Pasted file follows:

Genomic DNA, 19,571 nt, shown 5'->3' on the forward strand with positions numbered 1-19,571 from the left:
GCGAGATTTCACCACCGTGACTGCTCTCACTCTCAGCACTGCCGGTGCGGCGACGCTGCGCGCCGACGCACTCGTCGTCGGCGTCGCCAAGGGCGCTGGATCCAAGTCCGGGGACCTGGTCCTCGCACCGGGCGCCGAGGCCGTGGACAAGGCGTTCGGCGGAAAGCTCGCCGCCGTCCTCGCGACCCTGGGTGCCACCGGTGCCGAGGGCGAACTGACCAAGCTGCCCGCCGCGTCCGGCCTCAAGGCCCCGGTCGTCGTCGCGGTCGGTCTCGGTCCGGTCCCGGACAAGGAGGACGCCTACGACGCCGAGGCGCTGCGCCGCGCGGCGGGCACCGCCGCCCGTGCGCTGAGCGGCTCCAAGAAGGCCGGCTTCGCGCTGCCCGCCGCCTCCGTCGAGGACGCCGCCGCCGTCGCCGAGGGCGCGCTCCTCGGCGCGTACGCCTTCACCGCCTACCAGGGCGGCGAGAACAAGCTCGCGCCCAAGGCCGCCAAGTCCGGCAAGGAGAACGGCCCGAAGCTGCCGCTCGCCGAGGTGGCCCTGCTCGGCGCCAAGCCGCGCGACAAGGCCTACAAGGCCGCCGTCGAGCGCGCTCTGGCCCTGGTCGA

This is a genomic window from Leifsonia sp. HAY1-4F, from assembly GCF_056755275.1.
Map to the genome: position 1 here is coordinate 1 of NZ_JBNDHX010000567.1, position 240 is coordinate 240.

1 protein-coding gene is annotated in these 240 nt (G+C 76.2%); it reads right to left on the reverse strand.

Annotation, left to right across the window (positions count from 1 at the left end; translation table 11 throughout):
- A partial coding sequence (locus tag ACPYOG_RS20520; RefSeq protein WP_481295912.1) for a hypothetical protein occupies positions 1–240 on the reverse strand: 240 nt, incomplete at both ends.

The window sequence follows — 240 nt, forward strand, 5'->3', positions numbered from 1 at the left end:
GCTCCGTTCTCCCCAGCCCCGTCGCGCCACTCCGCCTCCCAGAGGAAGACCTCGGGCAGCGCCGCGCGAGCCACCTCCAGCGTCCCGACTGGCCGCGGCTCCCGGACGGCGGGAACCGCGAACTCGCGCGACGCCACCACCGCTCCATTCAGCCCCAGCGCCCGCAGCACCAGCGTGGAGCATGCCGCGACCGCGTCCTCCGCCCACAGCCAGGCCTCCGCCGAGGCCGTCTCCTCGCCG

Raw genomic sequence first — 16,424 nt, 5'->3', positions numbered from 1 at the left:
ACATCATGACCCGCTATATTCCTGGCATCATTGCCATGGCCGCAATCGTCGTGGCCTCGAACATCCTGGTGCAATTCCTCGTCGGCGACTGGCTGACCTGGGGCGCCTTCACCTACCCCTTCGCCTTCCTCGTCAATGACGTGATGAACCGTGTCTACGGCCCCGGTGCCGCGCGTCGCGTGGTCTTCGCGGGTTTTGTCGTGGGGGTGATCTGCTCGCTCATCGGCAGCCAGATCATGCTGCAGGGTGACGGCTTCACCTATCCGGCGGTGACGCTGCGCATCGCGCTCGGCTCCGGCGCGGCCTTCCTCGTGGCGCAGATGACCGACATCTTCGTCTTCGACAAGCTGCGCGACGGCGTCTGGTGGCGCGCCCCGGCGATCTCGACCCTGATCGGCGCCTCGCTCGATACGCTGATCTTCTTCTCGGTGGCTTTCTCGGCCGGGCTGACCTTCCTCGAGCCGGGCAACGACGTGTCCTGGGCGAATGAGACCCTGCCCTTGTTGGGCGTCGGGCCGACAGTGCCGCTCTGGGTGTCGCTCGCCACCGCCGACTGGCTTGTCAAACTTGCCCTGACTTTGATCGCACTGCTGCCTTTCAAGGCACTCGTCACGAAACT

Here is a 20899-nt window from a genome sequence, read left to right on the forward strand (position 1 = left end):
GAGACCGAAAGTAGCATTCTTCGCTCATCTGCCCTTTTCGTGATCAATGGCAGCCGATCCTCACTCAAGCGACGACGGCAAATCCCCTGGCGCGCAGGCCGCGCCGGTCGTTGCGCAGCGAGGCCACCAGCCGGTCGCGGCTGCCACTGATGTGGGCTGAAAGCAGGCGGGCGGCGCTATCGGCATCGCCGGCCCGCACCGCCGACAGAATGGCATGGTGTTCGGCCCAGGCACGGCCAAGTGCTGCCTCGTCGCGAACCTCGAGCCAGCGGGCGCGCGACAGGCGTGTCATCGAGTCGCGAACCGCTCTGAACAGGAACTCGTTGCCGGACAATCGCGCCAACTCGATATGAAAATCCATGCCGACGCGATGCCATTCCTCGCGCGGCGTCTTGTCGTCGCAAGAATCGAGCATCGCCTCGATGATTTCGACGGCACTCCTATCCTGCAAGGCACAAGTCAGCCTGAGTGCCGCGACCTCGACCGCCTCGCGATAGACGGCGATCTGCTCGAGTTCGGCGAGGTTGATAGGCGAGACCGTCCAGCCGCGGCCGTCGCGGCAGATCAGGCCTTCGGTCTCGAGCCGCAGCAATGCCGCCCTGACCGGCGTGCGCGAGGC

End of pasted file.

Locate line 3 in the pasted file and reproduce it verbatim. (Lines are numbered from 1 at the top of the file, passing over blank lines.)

This is a genomic window from Leifsonia sp. HAY1-4F, from assembly GCF_056755275.1.